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aibu (and overly pfb) to ask my anti vaccination family to vaccinate themselfs against whooping cough before they come and visit my new baby at christmas?

(163 Posts)
honeytea Tue 02-Oct-12 11:26:48

I'm wondering if I am being completely over the top. I don't live in tge UK, the country where I live don't habe a whooping cough problem so they are not offering tge vaccine to pregnant women. I went ti my Dr this morning to ask him if I could have the vaccine as we plan to travel to tge UK before the baby has his 1st vaccinations (3 months here) the Dr said there is no way for me to get tge vaccination here in Sweden even privately.

I think we will just wait to come to tge UK till after the baby's first vaccinations.

My family, parents and siblings (one of my siblings is a child) are coming to visit us at christmas, the baby will be only a week or two old. My family are anti vaccinations, the sibling who is a child has not been vaccinated I'm not sure about everyone else.

I have the option of traveling to tge UK and getting the vaccine myself, this would be costly and hard work as I'm heavily pregnant.

honeytea Tue 02-Oct-12 11:28:43

Posted too soon! Silly chubby fingers on my phone

Do you think it is offensive to ask my family to have the vaccination? We come from a part of tge UK with lots of like minder hmm people so vaccination rates among the general population is low.

DesperatelySeekingPomBears Tue 02-Oct-12 11:29:33

Whooping cough kills babies. I'd make them stay away until your child is fully vaccinated. Personally, I wouldn't take the risk, however small. Not seeing your DC for a few months will just have to be what they sacrifice for nit believing in vaccines.

FredFredGeorge Tue 02-Oct-12 11:32:10

Perfectly reasonable request, and even more reasonable not to want visitors at a week or two old!

OutragedAtThePriceOfFreddos Tue 02-Oct-12 11:33:05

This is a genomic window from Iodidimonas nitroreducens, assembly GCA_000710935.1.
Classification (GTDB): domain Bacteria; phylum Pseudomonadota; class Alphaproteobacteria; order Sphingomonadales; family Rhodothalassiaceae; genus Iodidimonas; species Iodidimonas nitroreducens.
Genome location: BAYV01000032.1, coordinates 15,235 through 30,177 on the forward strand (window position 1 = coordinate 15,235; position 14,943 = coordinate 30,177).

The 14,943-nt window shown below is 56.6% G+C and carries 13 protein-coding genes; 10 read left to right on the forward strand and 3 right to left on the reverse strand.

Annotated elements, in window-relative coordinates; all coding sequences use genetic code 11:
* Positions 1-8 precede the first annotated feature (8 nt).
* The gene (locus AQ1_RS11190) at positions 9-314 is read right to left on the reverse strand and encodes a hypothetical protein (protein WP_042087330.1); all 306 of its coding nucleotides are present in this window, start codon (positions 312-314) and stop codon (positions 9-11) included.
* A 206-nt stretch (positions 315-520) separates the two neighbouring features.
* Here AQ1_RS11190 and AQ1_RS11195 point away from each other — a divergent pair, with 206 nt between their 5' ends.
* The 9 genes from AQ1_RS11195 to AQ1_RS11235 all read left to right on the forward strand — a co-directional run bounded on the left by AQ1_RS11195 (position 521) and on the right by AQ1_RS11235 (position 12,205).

You can ask, but don't be surprised if they say no. If you are really worried about the risk then tell then they can't come until your baby has been vaccinated, or take the responsibility for getting yourself vaccinated by coming back.

I don't think that some surgeries would even give out the vaccine for free for non risk adults for a baby that isn't even in this country. Seems a bit of a waste of NHS resources to me.

KenLeeeeeee Tue 02-Oct-12 11:33:07

YANBU at all.

Perhaps try explaining it to them as "Whilst I respect your choice not to vaccinate yourselves and your children, I feel very differently about my child and do not wish to risk exposure to a potentially fatal illness. I would be very grateful if you could respect my feelings on this and refrain from visiting in person until the baby has had his/her vaccinations."

I dont really think you can expect an anti vaccination person to have a vacination done just for you (and they probably wouldnt anyway if they actually have valid reason for non vaccinations) but you wouldnt be unreasonable to keep them away from your baby until he/she is fully vacinated. Like Pom says, its one of the things they have to put up with it they chose not to vacinate.

SneakyNuts Tue 02-Oct-12 11:36:28

YANBU, I would do the same.

Pagwatch Tue 02-Oct-12 11:37:32

I don't think you are unreasonable to do whatever you feel is necessary for your baby.
My DD is unvaccinated. I would not have any problem at all if you had concerns her/us visiting.
Talk to them and explain your concerns. Iwouldn't anticipate a dispute until you have one.

honeytea Tue 02-Oct-12 11:37:58

I don't think that some surgeries would even give out the vaccine for free for non risk adults for a baby that isn't even in this country. Seems a bit of a waste of NHS resources to me.

My baby will be British so if he is hospitalized for whooping cough even in Sweden it will be the NHS paying for the care because if European health cards.

I'm really looking forward to them coming, it's not a problem having visitors it's just tge whooping cough thing sad

OutragedAtThePriceOfFreddos Tue 02-Oct-12 11:41:00

Ahh, ok. My surgery is just really tight when it comes to giving out vaccines.

SammyTheSwedishSquirrel Tue 02-Oct-12 11:41:44

If you live in Sweden the NHS won't be paying the costs of hospitalisation in Sweden. European health cards are issued by the country you live in and only apply for visits to another country.

Jenny70 Tue 02-Oct-12 11:42:54

I am pro vacc, but honestly I think you are being precious.

Whilst not underplaying whooping cough, they are not actually sick, noone you know they've had contact with is sick and christmas is months away.